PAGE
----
I think Fidesz lost some face even in Hungary after being kicked out of a major European party. Naturally, Orban will try to control the narrative and suggest that this is a victory for Fidesz and Hungary alike. On the other hand, the Hungarian people are starting to see through the act of Orban and are getting bored hearing about new enemies each week. Our job, as the oppo­si­tion, is to talk about the facts and promote the values of the EU since Orban will hardly do such a thing.

Is there enough support by the EU and in the EP for the oppo­si­tion in Your country, in Poland and other countries in the East? What would you like to see? Some critics of Orbán and his policy in the West demand to exclude Hungary from the EU. What do You think about that?

Hungary does not equal Orban. It is important to under­stand that the majority of Hungarian society is committed to the EU and does not wish to leave at all. We need to get rid of Orban and his corrupt system so we can start to work together with the other Member States in the creation of a new and just Union based on the core values of freedom and democracy. With the new rule of law mechanism, the EU has an oppor­tu­nity to effec­tively step up against the illiberal regimes such as Orban’s. This is a new chapter that might help the fight against Orban’s illiberal regime, but it will not solve all our problems. The EU can help but it is up to us, the Hungarian people, to fight for a real change.

And what about financial sanctions? Would that help?

We are against imposing financial sanctions against Hungary as they would hurt the Hungarian people more than they would hurt Orbán. However, we might use the possi­bility of such sanctions as an oppor­tu­nitiy to strengthen the oversight over EU funds. This oversight is much needed to ensure that EU funds are spent on the things that matter the most, instead of contributing to the wealth of Orban’s family and friends. Health­care, education, and the job market are all fields that need the support of the EU, espe­cially during these hard times. We need to ensure the devel­op­ment of Hungary as a whole instead of the elite connected to Fidesz.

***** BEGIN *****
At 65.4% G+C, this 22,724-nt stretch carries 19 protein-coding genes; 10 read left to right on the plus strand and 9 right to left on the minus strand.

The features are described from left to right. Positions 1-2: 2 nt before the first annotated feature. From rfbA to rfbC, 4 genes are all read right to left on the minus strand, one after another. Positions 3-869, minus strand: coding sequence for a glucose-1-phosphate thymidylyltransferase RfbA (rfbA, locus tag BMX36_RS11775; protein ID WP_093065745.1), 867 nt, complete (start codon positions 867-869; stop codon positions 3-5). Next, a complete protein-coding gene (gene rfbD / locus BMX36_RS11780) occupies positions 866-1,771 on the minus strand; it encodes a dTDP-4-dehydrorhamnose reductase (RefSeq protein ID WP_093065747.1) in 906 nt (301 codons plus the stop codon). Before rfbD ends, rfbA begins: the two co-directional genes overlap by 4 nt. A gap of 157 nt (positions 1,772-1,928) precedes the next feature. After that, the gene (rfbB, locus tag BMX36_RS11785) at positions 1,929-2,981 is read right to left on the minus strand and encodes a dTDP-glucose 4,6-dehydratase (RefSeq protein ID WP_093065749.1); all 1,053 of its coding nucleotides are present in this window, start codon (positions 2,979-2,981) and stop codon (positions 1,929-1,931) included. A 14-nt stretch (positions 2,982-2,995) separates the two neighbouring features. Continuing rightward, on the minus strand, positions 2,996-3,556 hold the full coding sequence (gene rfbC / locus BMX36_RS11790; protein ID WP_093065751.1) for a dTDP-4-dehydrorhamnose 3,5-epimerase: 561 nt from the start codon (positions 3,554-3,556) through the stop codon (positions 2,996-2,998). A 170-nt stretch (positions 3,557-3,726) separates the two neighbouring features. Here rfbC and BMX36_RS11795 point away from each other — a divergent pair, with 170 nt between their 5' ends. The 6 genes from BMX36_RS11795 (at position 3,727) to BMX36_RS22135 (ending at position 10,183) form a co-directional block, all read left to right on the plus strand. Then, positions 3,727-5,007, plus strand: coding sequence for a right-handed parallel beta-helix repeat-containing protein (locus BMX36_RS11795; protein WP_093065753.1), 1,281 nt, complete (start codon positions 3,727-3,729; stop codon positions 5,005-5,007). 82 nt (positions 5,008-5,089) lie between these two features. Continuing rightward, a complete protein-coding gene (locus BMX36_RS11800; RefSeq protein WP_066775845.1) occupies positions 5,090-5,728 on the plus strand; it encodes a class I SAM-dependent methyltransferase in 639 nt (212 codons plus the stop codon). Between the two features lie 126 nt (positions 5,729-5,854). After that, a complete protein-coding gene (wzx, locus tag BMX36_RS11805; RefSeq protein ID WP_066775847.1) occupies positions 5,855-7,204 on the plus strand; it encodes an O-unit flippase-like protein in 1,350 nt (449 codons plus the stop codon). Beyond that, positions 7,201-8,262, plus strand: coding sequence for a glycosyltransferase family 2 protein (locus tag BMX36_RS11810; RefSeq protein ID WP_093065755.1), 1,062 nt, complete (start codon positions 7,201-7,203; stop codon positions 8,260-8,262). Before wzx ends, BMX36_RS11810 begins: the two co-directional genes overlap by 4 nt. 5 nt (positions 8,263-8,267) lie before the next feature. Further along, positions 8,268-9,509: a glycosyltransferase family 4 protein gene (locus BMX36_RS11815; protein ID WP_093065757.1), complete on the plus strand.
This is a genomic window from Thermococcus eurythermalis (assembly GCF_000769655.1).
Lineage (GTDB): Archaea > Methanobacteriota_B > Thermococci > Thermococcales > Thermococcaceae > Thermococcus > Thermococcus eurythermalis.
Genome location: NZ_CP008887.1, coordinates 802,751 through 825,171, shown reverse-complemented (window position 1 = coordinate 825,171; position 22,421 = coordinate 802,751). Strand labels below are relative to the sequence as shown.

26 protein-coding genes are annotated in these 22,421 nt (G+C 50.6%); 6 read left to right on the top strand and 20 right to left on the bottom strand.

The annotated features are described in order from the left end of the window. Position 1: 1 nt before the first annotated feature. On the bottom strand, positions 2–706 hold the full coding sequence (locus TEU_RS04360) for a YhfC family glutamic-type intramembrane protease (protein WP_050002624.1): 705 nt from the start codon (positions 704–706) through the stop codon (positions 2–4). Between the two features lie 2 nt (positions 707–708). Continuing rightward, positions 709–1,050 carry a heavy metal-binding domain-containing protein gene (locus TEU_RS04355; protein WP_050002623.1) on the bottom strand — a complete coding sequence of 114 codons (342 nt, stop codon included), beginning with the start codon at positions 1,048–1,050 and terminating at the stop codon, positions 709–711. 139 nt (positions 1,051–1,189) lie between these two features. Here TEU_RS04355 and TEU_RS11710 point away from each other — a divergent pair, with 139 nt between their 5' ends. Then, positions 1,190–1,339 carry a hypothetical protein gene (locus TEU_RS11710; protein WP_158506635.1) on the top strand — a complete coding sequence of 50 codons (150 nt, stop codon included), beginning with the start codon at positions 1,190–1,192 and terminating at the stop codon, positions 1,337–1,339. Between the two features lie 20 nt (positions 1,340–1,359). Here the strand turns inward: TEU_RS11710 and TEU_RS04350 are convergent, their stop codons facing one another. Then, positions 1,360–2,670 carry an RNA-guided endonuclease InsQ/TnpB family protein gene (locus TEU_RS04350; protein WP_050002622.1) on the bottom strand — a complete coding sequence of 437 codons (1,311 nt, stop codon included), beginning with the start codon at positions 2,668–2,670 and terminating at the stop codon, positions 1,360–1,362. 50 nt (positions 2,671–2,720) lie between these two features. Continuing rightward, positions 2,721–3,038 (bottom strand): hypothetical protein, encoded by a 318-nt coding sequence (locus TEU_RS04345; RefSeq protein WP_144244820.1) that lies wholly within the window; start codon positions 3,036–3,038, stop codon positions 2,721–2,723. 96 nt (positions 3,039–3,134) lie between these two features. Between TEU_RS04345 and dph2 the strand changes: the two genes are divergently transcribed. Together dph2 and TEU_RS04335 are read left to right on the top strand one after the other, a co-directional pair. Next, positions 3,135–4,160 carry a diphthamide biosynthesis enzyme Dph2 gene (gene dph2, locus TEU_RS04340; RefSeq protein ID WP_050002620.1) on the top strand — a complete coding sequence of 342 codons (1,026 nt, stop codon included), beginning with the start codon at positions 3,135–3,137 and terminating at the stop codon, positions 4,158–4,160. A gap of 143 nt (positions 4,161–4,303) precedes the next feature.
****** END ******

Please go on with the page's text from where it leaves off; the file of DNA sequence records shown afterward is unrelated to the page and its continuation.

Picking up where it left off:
How is the mood in Hungary for the moment espe­cially in view of the Corona crisis? Does Orbáns attitude as an author­i­tarian leader help him or is he loosing support?

As soon as he is facing real troubles, not the ones created by propa­ganda, Orban is losing control over the situation. Right now, as people are losing loved ones and are suffering the financial conse­quences of the virus, the govern­ment is unable to provide the necessary support for the country. They keep talking about defeating the virus and winning the war but fail to realize that there are no winners in this fight. There is only suffering and loss and the way things go there will be even more due to the lack of govern­ment support.

The Hungarian oppo­si­tion is deeply divided, like in Poland. How can there be a chance to replace Orbán and Fidesz, and when?

The Hungarian oppo­si­tion is no longer divided. A few weeks ago, the six major oppo­si­tion parties declared their alliance against the Fidesz regime. Pre-elections will be held to find the most suitable candi­dates who will be supported by all the other oppo­si­tion parties in the general elections in 2022. The country is uniting and our chances have never looked so good. I am confident that together we will be able to put an end to the corrupt and anti-demo­c­ratic rule of Viktor Orban.